June 26, 2018 • 2 Min

Early Detection Trial for People at Higher Risk of Pancreatic Cancer

DNA art built with wire and rainbow clear plastic

Caroline Davis2010; Flickr

Will regular monitoring of people with certain genetic mutations or a family history of pancreatic cancer help find the cancer at earlier stages?

Pancreatic cancer is more successfully treated when it is found before it has spread outside the pancreas. This trial looks at whether regular testing of people who are at greater risk of developing the disease will lead to finding pancreatic cancer in its earlier, more treatable stages, before it has spread.

Qualifying for this Early Detection Trial

Research has shown that people who carry certain genetic mutations are at an elevated risk—possibly more than five times that of the general population—of developing pancreatic cancer by age 70. These include BRCA 1/2 and mutations that occur in hereditary pancreatitis, familial atypical multiple mole melanoma (FAMMM), Peutz-Jeghers syndrome, and hereditary nonpolyposis colorectal cancer (HNPCC), also known as Lynch syndrome. There are also families with a history of pancreatic cancer who do not carry any of the known mutations. (Read our article “The ABCs of Genetic Testing” for more specific information on the mutations related to these conditions.)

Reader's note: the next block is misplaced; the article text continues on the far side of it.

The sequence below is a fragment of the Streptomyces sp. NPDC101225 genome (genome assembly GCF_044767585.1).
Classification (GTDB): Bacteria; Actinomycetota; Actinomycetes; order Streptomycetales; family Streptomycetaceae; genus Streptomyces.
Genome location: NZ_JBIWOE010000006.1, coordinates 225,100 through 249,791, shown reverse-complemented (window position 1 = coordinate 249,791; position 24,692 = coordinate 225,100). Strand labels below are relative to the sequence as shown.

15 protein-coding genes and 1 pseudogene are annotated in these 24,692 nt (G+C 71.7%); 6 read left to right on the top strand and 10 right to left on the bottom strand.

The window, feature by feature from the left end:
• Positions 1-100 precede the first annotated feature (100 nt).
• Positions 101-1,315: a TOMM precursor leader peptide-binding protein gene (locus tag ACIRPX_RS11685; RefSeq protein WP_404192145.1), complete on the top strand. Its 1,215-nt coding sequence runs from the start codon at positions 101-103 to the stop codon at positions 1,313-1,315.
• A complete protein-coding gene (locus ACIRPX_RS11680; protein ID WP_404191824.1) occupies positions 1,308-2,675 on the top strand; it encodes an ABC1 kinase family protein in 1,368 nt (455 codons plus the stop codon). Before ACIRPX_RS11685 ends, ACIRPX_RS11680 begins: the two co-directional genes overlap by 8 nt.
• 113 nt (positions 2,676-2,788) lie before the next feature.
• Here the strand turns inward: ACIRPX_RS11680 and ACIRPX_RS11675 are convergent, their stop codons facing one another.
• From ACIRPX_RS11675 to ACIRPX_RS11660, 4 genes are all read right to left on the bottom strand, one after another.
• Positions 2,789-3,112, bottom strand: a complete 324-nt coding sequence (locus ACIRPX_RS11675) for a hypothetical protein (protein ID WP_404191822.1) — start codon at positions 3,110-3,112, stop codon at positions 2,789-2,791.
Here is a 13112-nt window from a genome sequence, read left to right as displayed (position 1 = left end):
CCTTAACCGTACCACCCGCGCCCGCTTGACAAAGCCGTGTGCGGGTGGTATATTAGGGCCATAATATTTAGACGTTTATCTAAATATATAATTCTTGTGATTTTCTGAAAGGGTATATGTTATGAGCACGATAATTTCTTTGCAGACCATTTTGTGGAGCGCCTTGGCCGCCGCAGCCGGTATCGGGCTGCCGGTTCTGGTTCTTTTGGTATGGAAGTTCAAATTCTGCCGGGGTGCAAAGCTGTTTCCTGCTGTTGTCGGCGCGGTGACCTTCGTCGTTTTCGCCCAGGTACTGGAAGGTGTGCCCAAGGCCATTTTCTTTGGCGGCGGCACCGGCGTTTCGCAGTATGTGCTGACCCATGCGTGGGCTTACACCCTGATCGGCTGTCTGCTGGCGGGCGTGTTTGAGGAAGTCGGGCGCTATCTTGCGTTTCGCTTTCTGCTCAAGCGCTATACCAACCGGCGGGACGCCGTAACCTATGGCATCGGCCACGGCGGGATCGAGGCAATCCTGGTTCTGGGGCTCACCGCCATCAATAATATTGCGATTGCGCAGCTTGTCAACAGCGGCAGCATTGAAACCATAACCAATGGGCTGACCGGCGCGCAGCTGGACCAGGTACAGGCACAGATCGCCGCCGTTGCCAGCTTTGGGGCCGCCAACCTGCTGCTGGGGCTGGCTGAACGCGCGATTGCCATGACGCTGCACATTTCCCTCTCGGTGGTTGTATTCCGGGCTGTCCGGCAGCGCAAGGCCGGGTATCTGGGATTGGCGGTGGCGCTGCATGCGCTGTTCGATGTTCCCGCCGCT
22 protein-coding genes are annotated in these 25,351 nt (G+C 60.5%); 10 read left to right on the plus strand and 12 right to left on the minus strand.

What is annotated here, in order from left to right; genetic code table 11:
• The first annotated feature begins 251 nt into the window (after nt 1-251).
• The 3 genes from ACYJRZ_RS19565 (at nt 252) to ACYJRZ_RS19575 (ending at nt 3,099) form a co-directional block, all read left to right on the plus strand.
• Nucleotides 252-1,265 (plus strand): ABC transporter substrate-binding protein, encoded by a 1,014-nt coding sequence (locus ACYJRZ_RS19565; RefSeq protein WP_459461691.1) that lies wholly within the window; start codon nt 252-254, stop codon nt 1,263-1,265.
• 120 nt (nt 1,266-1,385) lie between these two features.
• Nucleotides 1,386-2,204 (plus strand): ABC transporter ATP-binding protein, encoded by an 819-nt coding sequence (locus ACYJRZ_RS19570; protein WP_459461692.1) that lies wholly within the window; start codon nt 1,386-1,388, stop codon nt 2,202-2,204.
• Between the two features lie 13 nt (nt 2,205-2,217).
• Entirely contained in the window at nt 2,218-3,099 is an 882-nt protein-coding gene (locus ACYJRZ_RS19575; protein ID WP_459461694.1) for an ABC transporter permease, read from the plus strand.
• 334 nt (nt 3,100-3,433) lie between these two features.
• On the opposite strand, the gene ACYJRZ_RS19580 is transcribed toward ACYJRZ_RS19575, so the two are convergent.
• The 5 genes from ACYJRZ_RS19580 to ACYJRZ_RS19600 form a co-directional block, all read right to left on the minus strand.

To participate in this trial, people must be carriers of the mutations listed above or be healthy people with a significant family history of pancreatic cancer.

Monitoring Techniques

Participants will undergo either MRIs or endoscopic ultrasounds every six to 12 months. These tests will be regularly conducted for up to five years. Researchers are looking for changes that indicate the presence of precancerous conditions or pancreatic cancer.

We encourage you to consult your physicians for clinical trials that may be right for you. The website provides more details about this trial as well as many others. You can visit the EmergingMed Trial Finder for a listing of all active pancreatic cancer clinical trials.

Why is a family medical history important?

Learn more